Failure by Agriculture Cabinet Secretary nominee Mithika Linturi to divorce his church-wedded wife before moving in with Aldai MP Maryanne Kitany made him an ineligible candidate for marriage, the court has ruled.
In what Milimani Chief Magistrate Heston Nyaga said could have been out of sheer forgetfulness or shrewdness on Mithika’s part, his failure to divorce his wife made it illegal to wed Kitany.
“It is clear that the defendant herein lacked that capacity to a union in marriage of whatever nature to the plaintiff by virtue of he being in a subsisting monogamous or Christian marriage. As it turned out, it would all be in vain as the defendant had not taken any step to dissolve his own subsisting marriage. Whether this was inadvertence or shrewdness on the part of the defendant, is a tale for another day. Digressing to that topic would require another full judgment of its own. Therefore, for now, I will not state anything more,” he said.
He sympathised with Kitany who he observed hastened her divorce from her previous marriage when she was smitten by the former Meru Senator’s advances to be the holder of his heart.
Her acts of love were all but in vain, said Nyaga.
He said: “As I conclude, I must express my sympathy for the plaintiff. From the evidence, she appeared to think that she had found a partner for a ‘til death do as part’ union. She even hastened her divorce from her previous marriage, in preparation for the next one.”
In her case, Kitany narrated that on or about June 1, 2014, she alongside Mithika divorced and started cohabiting with each other at Kileleshwa. She asserted that the former senator went ahead to marry her through the Nandi customary law.
She said the marriage happened two years later on April 16, 2016 and they thereafter lived as husband and wife.
The MP accused Mithika of extreme cruelty and willful emotional, physical and psychological neglect. On this, she particularised that he denied her conjugal rights, engaged adultery, and exhibited ill temper.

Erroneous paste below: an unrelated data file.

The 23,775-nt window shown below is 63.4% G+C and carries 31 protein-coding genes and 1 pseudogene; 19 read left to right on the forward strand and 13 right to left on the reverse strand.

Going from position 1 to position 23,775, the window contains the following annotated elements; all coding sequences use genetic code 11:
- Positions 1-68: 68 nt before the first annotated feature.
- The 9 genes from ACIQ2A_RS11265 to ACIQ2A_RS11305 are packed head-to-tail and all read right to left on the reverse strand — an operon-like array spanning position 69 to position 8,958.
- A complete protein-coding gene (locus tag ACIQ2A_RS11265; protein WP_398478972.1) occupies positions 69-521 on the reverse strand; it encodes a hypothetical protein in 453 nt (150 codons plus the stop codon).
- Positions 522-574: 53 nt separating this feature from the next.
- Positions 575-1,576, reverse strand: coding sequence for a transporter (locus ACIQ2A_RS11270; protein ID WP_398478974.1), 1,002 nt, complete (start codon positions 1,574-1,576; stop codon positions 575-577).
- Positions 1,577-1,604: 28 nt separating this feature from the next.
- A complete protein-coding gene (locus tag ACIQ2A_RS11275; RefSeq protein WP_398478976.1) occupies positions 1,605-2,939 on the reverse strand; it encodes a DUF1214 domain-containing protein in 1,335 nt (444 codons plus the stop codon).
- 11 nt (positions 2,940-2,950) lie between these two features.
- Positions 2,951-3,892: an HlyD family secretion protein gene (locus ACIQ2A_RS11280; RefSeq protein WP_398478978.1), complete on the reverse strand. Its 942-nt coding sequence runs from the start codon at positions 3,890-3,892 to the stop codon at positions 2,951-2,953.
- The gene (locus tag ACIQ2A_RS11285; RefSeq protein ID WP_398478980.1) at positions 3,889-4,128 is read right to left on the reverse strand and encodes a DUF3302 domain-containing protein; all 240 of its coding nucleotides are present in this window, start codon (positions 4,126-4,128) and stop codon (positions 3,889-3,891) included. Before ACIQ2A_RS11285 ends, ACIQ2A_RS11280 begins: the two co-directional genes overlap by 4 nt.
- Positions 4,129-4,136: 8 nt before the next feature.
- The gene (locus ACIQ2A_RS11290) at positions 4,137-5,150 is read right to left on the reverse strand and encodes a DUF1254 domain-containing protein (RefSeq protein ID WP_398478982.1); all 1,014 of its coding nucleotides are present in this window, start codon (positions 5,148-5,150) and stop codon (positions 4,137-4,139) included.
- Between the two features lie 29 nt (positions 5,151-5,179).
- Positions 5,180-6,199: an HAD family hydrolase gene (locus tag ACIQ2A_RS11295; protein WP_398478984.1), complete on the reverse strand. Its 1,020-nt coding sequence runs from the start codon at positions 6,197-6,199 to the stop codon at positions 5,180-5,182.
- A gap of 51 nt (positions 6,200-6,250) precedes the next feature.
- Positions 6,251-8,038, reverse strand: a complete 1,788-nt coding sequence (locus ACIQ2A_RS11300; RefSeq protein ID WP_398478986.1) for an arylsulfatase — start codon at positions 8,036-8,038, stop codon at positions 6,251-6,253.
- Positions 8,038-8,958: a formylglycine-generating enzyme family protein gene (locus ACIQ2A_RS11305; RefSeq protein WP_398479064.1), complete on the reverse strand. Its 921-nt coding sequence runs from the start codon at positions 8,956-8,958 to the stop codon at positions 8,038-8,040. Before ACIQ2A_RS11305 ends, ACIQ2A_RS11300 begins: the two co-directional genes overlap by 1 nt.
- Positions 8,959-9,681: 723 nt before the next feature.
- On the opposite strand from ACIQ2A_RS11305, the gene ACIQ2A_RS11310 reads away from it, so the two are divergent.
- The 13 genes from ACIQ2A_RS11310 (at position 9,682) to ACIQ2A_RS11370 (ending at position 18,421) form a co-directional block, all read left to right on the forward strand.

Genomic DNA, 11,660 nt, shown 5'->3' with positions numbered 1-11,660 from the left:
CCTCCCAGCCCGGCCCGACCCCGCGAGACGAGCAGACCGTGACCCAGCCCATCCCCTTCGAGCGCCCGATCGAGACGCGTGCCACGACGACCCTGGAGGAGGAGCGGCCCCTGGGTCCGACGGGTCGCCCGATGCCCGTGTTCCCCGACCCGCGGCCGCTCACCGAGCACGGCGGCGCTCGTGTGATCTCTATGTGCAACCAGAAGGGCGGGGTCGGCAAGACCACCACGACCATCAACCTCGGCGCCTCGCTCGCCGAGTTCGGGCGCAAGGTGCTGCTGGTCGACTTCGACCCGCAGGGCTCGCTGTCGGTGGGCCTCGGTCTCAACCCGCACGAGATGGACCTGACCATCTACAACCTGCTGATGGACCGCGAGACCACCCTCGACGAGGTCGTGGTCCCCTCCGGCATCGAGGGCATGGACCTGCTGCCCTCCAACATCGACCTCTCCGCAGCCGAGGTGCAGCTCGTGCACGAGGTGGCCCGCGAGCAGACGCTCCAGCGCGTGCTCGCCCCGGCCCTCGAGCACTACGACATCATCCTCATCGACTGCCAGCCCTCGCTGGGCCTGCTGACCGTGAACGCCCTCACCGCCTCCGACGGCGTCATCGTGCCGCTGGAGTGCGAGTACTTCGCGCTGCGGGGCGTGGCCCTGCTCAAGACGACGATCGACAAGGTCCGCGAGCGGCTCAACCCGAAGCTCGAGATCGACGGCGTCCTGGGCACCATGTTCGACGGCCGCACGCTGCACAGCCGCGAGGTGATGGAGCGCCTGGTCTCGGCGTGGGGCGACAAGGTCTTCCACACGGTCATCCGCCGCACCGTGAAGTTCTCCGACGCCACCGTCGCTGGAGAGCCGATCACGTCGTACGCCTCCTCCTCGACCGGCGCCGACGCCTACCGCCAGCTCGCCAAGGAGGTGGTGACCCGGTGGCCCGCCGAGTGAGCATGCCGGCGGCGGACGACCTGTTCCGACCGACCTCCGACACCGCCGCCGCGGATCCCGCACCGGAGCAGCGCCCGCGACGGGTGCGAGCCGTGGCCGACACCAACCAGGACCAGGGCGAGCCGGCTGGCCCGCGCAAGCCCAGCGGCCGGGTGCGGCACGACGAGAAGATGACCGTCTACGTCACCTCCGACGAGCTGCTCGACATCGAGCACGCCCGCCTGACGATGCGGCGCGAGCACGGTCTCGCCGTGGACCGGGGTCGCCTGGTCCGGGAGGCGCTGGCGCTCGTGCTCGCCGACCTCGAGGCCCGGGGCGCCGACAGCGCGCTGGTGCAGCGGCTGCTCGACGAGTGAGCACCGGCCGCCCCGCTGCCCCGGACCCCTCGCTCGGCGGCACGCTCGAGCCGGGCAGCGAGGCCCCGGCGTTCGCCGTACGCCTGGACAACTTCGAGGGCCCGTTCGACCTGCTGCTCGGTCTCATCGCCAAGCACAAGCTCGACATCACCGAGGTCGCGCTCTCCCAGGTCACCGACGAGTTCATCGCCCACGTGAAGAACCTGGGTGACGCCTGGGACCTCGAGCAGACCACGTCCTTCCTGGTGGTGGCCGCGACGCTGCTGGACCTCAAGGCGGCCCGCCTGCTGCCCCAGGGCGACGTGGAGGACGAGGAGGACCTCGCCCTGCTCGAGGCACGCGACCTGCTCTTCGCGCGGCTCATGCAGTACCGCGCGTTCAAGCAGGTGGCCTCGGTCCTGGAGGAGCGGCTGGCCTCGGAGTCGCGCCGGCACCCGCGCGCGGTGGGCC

She asked the court to find that the marriage could not be salvaged as it was irretrievably broken.
In his response to the case, Mithika denied the allegations. At the same time, he stated he did not cohabit or customarily marry Kitany.
Not open to marriage
To prove that he was not open to marrying her, Linturi produced in court a marriage certificate from the Catholic Church indicating that he was already in a monogamous marriage.
At the same time, he argued, Kitany was also not a spinster as she was in marriage up to January 2, 2016, and, therefore, was not available to be his wife.
According to him, Kitany had no power to seek a divorce as she could not have been legally married. At the same time, he said, the court had no powers to grant Kitany her prayers.
Kitany called 14 witnesses. Among them were his uncles and her sister, who told the court that Linturi presented himself as a divorcee.
The court heard that he gave Sh100,000 an equivalent of a cow that had calved also known in the local language as chemwai.
Kitany’s witnesses also said that he gave Sh40,000 to represent Kemwai (a young bull), Sh20,000 for kenyinyet (young heifer) and Sh30,000 for sheep.
The magistrate heard that after confirmation of the successful discussions and the congregants were served ‘mursik ‘; traditionally fermented milk symbolising the union.
She asked the court to order for Safaricom’s triangulation to confirm that he was at her village in Kapsabet.
On his end, Linturi called three witnesses.
In his response, he referred Kitany as a visitor who had overstayed her welcome. He denied being in Kapsabet for customary marriage.
Mithika told the court that being an elder of Njuri Ncheke, according to Meru culture, he ought to have given a heifer, a goat, a ram, a drum of honey, and a blanket to Kitany’s mother. He said he never did that.
Also at the heart of the fight was a vehicle that Kitany said Linturi gave to her mother. The CS nominee told the court that instead, it was her who took the vehicle, registered it in his company’s name and gifted it to her mother.
The magistrate ruled that the contest would be settled by determining whether Kitany is lawfully married to Linturi, whether Linturi has proved his alleged lack of capacity to marry, and, whether the prayers sought in the case, should be granted.
Kitany argued that Mursik signified an exchange of vows.
On his end, Linturi said that he never married her as ‘ratet’ (marriage) which takes place at the groom’s home never happened.